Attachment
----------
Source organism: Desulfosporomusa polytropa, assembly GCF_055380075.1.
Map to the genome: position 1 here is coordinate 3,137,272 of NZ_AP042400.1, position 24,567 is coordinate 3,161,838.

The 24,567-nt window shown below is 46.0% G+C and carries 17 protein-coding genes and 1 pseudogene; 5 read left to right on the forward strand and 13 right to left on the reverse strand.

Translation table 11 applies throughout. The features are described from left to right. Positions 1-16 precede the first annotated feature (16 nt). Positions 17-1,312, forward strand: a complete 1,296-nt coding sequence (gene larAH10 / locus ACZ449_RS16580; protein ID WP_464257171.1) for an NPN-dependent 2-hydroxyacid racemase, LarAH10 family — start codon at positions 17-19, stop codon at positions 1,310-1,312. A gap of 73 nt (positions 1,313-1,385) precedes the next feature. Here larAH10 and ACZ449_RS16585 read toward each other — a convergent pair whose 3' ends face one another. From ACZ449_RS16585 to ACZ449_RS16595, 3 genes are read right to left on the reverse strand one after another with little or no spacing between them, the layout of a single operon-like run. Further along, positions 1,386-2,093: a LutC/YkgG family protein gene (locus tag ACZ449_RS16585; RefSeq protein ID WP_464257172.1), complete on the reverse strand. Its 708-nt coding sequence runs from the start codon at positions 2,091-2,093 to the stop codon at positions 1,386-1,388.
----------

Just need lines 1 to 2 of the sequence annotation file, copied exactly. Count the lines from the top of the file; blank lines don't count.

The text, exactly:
Source organism: Desulfosporomusa polytropa, assembly GCF_055380075.1.
Map to the genome: position 1 here is coordinate 3,137,272 of NZ_AP042400.1, position 24,567 is coordinate 3,161,838.